New Power Moves 2024 rebate offers homeowners more heating options
Homeowners will soon have new options to receive Power Moves rebates for upgrading heating equipment while staying warm in the winter.
Starting January 1, homeowners will be eligible for a $500 rebate for adding an air source heat pump to an existing natural gas furnace. Previously, a rebate was offered for an air source heat pump replacing electric resistance or fossil fuel and central air conditioning systems. The new air source heat pump must be able to heat and cool an entire home to be eligible for a Power Moves rebate.
“Traditional air source heat pumps are efficient and will carry the heating load down to about freezing, and then the heating system would switch over to gas heat,” said Laura Matney, member relations and strategic electrification manager for Wabash Valley Power Alliance, which administers the Power Moves program with its member electric distribution cooperatives. “Natural gas heat is still very affordable, so that is a benefit to the homeowner.”
A natural gas backup heating system reduces demand on the energy grid compared to an electric resistance backup heating system, Matney said. That can be particularly beneficial in the winter, when brutally cold temperatures can mean more people are using electricity to heat buildings, including with inefficient space heaters.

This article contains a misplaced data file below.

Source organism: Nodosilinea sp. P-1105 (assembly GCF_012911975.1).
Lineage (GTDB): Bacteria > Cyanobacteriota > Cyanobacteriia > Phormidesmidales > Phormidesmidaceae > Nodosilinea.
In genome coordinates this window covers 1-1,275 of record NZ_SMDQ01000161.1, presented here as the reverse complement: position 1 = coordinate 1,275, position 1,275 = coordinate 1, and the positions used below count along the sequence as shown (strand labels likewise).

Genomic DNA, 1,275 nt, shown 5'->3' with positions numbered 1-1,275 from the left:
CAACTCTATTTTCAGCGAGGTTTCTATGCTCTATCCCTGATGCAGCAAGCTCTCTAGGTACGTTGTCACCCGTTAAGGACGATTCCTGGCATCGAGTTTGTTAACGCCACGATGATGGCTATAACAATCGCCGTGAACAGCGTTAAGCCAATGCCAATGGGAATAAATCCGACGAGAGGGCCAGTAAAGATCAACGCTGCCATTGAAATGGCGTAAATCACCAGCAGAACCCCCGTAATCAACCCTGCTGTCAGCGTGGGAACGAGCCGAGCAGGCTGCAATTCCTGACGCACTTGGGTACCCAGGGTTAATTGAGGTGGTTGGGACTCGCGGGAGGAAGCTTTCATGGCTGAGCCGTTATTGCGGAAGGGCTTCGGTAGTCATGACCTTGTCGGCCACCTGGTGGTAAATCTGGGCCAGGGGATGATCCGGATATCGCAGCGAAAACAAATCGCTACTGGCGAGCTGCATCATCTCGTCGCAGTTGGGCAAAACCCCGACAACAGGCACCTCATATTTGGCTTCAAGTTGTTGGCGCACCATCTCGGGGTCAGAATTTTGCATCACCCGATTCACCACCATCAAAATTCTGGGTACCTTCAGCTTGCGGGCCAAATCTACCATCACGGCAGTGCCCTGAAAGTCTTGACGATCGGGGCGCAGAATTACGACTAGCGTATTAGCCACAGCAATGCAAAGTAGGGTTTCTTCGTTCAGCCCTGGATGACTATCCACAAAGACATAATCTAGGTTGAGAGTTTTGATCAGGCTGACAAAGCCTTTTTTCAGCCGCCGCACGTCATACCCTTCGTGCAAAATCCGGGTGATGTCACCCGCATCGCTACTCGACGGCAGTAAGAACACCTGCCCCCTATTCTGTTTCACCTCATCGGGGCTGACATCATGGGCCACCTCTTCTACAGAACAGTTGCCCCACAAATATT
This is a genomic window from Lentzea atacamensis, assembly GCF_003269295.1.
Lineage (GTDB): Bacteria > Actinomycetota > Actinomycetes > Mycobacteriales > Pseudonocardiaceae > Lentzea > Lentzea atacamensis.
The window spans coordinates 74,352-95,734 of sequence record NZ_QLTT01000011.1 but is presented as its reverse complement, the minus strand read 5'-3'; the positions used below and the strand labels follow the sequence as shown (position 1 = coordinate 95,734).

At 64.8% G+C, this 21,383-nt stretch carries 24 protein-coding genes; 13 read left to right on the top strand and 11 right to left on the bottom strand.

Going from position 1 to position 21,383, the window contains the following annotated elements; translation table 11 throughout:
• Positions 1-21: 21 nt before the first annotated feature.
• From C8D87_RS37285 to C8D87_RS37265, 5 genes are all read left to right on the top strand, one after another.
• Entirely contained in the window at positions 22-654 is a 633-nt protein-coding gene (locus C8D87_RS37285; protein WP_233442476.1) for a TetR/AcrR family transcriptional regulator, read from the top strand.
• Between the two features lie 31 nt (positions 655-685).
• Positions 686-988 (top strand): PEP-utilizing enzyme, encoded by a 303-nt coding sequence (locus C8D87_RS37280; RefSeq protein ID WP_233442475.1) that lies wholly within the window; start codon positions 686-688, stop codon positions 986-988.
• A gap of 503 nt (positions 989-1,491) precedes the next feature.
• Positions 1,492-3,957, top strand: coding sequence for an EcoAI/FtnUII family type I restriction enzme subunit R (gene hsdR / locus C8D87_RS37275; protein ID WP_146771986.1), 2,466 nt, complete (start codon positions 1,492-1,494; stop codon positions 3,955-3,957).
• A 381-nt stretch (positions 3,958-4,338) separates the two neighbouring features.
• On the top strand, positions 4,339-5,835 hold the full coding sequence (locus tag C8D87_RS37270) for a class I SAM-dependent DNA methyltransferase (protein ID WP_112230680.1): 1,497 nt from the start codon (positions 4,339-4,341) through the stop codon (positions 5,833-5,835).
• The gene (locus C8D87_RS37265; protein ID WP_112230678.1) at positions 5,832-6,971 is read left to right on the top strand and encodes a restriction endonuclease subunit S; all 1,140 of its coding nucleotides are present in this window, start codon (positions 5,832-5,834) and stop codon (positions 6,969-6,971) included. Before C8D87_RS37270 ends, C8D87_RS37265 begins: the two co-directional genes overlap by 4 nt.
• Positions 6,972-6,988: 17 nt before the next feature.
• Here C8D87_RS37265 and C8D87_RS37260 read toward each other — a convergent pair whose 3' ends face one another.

“If we can encourage people to use dual fuel heating systems, that’s good for them and also good for their electric co-op because we don’t have to purchase more power on the market at times of high demand, when it is incredibly expensive,” Matney said. “That, in turn, helps keep our wholesale rates lower, and we pass that savings along to the members.”
Increasing efficiency leads to increased rebates
Wabash Valley Power and its member cooperatives worked with an energy analysis company in 2023 to review the Power Moves rebates in comparison to expected annual savings each upgrade provides. The analysis led to several rebates increasing. The rebate for heat pump water heaters, for instance, increased to $800 from $600.
“They use a lot less electricity than a typical electric water heater, and they also help keep from powering on during times of peak energy demand time because they are so efficient,” Matney said. “They offer enough energy savings that we could increase the amount that we return to the homeowner installing a heat pump water heater.”
The Power Moves rebate for Wi-Fi thermostats also increased to $75 from $45. Wi-Fi thermostats can be remotely controlled, such as by a phone or mobile device, which allows homeowners better control than traditional thermostats.
“If homeowners are away for the day and they want to set the thermostat back, they can do that. They also can set a schedule and adjust it as needed,” Matney said. “There are multiple benefits to a Wi-Fi thermostat.”
Visit our Power Moves Residential Rebates page for details on rebates available for 2024, then contact your local electric cooperative’s energy advisor to begin the process.